• Dizziness
  • Shortness of breath
  • Purple patches or spots that show up on your skin
  • Blockage of your blood vessels that may lead to gangrene of your legs and arms, stroke or heart disease
  • High blood pressure (hypertension)
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Axial Osteomalacia and Receiving Social Security Disability

Osteoblasts actively synthesizing osteoid.

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Osteoid is your bone protein matrix that is made up primarily of type 1 collagen. When there is insufficient mineral or osteoblast dysfunction, your osteoid accumulates because it does not mineralize properly.

When the newly formed bone of the growth plate does not mineralize, the growth plate becomes wide, irregular and thick. This leads to the clinical diagnosis of rickets. This is true only of children as adults no longer have growth plates. Osteomalacia develops when the remodeled bone does not mineralize. This occurs in all ages. Most of the hereditary causes of osteomalacia appear during childhood and cause rickets.

Osteomalacia is marked by a softening of your bones. In fact, the meaning of osteomalacia is “soft bones”.

Soft bones are more prone to bow and fracture than are harder, healthy bones. Your bone tends to break down faster than it can re-form in the case of osteomalacia.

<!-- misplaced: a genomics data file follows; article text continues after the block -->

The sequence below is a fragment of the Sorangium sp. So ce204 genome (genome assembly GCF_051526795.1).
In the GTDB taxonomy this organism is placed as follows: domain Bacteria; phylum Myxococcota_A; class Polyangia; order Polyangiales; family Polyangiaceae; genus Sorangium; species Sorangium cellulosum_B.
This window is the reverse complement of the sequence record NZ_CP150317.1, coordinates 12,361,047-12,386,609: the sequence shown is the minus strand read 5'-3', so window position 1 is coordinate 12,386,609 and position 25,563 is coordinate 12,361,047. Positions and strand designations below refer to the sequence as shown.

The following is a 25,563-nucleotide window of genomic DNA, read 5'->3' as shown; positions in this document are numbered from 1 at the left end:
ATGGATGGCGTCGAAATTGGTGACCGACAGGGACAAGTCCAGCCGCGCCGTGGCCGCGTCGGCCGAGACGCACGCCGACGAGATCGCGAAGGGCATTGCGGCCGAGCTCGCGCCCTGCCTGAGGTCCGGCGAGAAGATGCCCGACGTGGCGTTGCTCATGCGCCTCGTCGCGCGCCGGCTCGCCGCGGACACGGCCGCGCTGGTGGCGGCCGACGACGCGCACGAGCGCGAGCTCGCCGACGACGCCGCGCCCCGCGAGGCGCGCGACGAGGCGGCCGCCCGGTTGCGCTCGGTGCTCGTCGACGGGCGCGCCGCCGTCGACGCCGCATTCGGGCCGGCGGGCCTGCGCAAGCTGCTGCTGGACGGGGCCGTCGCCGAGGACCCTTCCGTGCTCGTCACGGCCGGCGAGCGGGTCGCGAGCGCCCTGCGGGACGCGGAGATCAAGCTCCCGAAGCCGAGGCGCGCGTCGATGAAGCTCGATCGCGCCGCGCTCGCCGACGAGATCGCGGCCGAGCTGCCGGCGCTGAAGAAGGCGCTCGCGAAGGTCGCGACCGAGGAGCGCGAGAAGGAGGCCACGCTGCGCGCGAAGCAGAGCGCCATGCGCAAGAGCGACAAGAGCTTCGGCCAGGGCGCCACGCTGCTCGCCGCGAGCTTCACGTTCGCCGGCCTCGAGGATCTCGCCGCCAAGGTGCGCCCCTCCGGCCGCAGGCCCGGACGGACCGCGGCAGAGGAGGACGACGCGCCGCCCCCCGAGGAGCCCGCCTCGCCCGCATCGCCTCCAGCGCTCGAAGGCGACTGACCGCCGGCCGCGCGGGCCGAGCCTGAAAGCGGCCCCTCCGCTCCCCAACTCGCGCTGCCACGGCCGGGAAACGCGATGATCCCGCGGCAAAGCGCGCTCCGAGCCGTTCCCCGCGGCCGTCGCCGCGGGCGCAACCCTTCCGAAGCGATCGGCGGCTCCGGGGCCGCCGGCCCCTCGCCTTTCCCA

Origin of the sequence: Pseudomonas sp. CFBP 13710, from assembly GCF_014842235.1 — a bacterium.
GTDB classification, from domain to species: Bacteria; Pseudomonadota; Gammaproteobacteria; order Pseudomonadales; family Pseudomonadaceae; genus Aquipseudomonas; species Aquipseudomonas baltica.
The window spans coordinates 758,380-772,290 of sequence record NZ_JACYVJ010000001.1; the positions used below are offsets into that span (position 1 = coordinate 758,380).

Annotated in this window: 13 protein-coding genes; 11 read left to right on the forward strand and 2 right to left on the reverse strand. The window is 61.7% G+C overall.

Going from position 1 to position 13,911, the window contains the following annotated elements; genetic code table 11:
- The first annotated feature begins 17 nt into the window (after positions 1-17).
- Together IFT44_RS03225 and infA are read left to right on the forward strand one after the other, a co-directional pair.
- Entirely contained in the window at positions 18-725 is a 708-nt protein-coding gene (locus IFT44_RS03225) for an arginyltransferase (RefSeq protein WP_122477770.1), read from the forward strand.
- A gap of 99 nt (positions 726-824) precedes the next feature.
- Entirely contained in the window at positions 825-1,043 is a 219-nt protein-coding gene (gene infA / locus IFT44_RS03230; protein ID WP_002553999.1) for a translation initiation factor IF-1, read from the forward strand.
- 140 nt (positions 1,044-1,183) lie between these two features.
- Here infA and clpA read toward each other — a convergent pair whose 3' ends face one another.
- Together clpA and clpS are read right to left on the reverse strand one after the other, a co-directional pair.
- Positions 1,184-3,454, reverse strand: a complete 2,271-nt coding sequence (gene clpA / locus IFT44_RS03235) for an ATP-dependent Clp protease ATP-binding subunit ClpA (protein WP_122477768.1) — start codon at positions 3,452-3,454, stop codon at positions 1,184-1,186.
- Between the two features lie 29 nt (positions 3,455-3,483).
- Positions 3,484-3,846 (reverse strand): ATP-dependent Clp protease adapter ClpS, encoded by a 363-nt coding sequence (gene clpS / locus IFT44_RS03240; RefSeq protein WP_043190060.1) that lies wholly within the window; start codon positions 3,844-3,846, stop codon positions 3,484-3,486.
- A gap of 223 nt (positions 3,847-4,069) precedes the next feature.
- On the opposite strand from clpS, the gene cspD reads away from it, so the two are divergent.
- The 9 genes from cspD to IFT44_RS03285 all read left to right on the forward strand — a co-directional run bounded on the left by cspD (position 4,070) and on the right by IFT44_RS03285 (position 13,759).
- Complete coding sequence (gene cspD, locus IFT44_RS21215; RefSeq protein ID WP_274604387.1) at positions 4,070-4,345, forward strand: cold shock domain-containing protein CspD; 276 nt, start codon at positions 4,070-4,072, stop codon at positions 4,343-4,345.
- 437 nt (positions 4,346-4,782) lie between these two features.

Osteomalacia is not the same as osteoporosis. Osteoporosis is another bone disorder that can also result in bone fractures. Osteomalacia is caused by a defect in your bone-building process. Osteoporosis is due to a weakening of previously constructed bone.

Axial osteomalacia is a rare form of osteomalacia. It is a disorder that is marked by an enzyme defect that affects bone formation. Axial osteomalacia primarily affects your hip bone (iliac crest) and your ribs.

There is a racial predilection with axial osteomalacia. This disorder occurs predominantly in blacks and Caucasians.

Your body has to have phosphate and calcium in order to build healthy, strong bones. If your body does not absorb these minerals correctly or if you do not get enough of them in your diet, this may result in axial osteomalacia. Some of the things that may cause these difficulties include:

Ÿ  An autoimmune disease that is called celiac disease

Ÿ  Certain drugs that are used to treat seizures like Phenobarbital and phenytoin